Treat for grannies like no other: Tharaka CBO leads the way

Ms Catherine Kareaekwa, Tharaka Green Gold CBO coordinator, on March 17, 2022. The organisation holds three-day retreats for the elderly.

Photo credit: David Muchui | Nation Media Group

What you need to know:

  • The women, aged over 70, gather to be pampered and given a treat by younger women who are members of Tharaka Green Gold, a CBO.
  • Tharaka Green Gold brings together women who do weaving and crocheting, as well as value addition to local produce for the local and export market.

A group of grannies, some in their 100s, form a circle under a makuti shelter in the scorching sun of Marimanti in Tharaka Nithi, before breaking into song and dance.

As the soloist belts out a tune of Mboboi, a traditional celebratory dance, the room comes to life as two grannies enter the circle with aggressive and inviting moves, breathing life into the saying that ‘age is just a number’.

We are at the home of Ms Catherine Kareaikwa, the coordinator of Tharaka Green Gold, a community-based organisation (CBO), on the outskirts of Marimanti town, where at least 30 elderly women are gathered for a three-day treat.

Here, it is all about love, laughter, lessons, song and dance—nothing but lots of fun and play.

Ms Kareaikwa tells me that the women, aged over 70, gather here to be pampered and given a treat by younger women, who are members of the CBO.

Tharaka Green Gold brings together women who do weaving and crocheting, as well as value addition to local produce for the local and export market.

“Some two years ago, we realised that there was a high number of ageing members in our group who could no longer participate in our activities. These elderly members were being left out by the day because they could not come for meetings. This is when the idea of holding retreats for the aged was born,” Ms Kareaikwa says.

In need of care

The group has more than 40 members who have clocked more than 70 years and are in need of close attention. Members and well-wishers contribute food and other items for the three-day retreat where the elderly also get medical, spiritual and psychological support.

“We use this occasion to take care of them. We wash them, feed them, counsel them and advise them on how to age gracefully and peacefully. They sing and dance, tell stories and play together. We bring in nutritionists, health experts and spiritual leaders to talk to them,” she says.

Ms Kareaekwa notes that the majority of old people have been neglected and end up deteriorating in health and mentally as they age.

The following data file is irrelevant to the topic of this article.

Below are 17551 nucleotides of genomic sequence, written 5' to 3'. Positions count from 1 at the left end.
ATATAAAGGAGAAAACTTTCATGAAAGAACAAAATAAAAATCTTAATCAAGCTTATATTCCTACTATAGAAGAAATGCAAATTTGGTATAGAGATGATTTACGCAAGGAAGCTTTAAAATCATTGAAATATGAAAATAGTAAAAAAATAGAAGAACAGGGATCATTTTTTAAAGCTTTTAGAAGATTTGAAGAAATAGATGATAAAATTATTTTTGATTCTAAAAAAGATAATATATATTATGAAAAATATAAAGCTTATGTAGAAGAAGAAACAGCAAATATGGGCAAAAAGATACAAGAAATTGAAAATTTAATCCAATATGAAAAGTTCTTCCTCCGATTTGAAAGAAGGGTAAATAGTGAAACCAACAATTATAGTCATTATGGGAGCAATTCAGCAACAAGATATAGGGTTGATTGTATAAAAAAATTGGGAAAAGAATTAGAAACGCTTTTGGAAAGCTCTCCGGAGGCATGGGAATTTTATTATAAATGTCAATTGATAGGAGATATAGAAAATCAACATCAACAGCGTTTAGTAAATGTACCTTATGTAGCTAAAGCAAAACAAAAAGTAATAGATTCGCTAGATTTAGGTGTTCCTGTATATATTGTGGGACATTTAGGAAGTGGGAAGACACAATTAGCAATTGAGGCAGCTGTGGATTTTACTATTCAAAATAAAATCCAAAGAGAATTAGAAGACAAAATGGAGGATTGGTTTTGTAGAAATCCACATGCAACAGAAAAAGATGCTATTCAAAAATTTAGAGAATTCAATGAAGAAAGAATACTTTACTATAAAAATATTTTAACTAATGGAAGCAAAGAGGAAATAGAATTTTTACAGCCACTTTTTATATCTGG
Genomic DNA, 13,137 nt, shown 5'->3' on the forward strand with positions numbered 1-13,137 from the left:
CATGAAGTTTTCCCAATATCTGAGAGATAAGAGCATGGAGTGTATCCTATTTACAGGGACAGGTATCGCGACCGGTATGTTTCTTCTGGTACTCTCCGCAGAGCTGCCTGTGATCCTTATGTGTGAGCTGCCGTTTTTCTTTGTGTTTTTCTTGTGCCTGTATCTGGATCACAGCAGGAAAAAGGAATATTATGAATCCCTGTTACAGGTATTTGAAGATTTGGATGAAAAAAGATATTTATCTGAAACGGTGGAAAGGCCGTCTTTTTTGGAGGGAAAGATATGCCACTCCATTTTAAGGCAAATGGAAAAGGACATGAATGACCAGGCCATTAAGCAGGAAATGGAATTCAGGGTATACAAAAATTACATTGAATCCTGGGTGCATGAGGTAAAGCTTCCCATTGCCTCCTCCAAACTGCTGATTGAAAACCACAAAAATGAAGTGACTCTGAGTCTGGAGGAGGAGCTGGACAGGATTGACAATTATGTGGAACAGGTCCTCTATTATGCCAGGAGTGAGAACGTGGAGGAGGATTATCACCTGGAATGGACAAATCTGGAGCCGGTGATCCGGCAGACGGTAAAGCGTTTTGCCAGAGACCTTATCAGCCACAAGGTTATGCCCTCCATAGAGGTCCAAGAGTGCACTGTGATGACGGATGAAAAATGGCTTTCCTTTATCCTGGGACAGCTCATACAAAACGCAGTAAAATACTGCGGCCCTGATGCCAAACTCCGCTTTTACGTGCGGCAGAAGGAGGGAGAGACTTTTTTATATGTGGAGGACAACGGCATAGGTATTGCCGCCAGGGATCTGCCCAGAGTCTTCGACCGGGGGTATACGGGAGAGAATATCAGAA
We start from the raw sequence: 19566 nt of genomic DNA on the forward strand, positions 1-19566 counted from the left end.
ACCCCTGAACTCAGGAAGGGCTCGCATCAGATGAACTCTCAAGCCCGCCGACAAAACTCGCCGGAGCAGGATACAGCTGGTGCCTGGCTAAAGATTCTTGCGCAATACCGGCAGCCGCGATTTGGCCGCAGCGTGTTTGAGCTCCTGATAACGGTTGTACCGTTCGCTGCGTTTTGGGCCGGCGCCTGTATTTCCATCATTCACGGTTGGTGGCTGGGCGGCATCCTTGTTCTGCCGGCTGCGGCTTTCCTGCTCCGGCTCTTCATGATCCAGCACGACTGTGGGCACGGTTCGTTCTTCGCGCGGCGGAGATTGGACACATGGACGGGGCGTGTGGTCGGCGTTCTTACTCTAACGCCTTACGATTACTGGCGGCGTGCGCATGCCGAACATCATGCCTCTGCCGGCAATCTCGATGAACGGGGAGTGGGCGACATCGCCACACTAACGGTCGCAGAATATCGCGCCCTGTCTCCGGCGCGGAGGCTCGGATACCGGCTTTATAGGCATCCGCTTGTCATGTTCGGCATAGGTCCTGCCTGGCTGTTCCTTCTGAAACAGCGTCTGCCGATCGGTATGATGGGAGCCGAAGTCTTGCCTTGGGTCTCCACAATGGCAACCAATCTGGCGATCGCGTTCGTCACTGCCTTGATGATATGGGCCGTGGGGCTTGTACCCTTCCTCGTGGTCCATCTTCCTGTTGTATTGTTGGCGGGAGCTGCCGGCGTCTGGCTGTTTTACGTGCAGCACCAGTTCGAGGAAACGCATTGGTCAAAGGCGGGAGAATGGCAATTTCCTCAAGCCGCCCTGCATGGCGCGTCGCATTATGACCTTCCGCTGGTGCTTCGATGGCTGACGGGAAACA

This is affirmed by a 2017 report on institutions of the elderly in Kenya by the National Gender and Equality Commission (NGEC), that states that old people suffer weakening health, illnesses and conditions associated with ageing, poverty, neglect and abandonment by their families, loneliness and insecurity.

“The spiritual leaders focus on guiding them to resolve and avoid conflicts in the family. Some old people end up cursing their children because of the bitterness of being neglected or mistreated. It is very important that they leave their families in peace,” she says.

Stipends alone not enough

She notes that despite the government initiative to give a stipend to the elderly, there is also a need to address the social problems that come with age.

“The old people have various problems, apart from lack of money. There is a need for government-led programmes to address the neglect and loneliness that has come with modern society,” the coordinator says.

Ms Hellena Gakunyi, 70, says the retreats are life-changing for most of them who live alone as children go to work.

“This is a very exciting experience. We go home refreshed, healthy and happy. This is a challenge to the younger generation to take care of the old people. There is a lot of wisdom in the elderly that the young people can also tap from when they stay with them,” Ms Gakunyi said.


According to Ms Leticia Nthiga, one of the facilitators of the programme, aged people who have been neglected need a lot of reassurance to regain a sense of self-worth.

“Many old people suffer from depression and bitterness because of loneliness. At that age when their partners have long passed on, they, too, wish that they were dead, but we remind them that old is gold. We make them feel appreciated. The change of attitude helps improve their health,” Ms Nthiga said.

Mr Julius Mutugi, a resident, urged families and community to sacrifice time and resources to take care of the elderly to enable them to live longer. He noted that the work culture has extensively denied families time to be with their old relatives.

Mr Kareaekwa noted that the programme has led to improved quality of life among its elderly members compared to the past.

In its report, NGEC recommended the development of legislation to protect the rights of the elderly, including the responsibilities of families, and called for establishment of homes in every county to take care of the older population.

According to the 2019 population and housing census, more than 1.8 million persons aged over 65 years account for 3.9 per cent of the total population.


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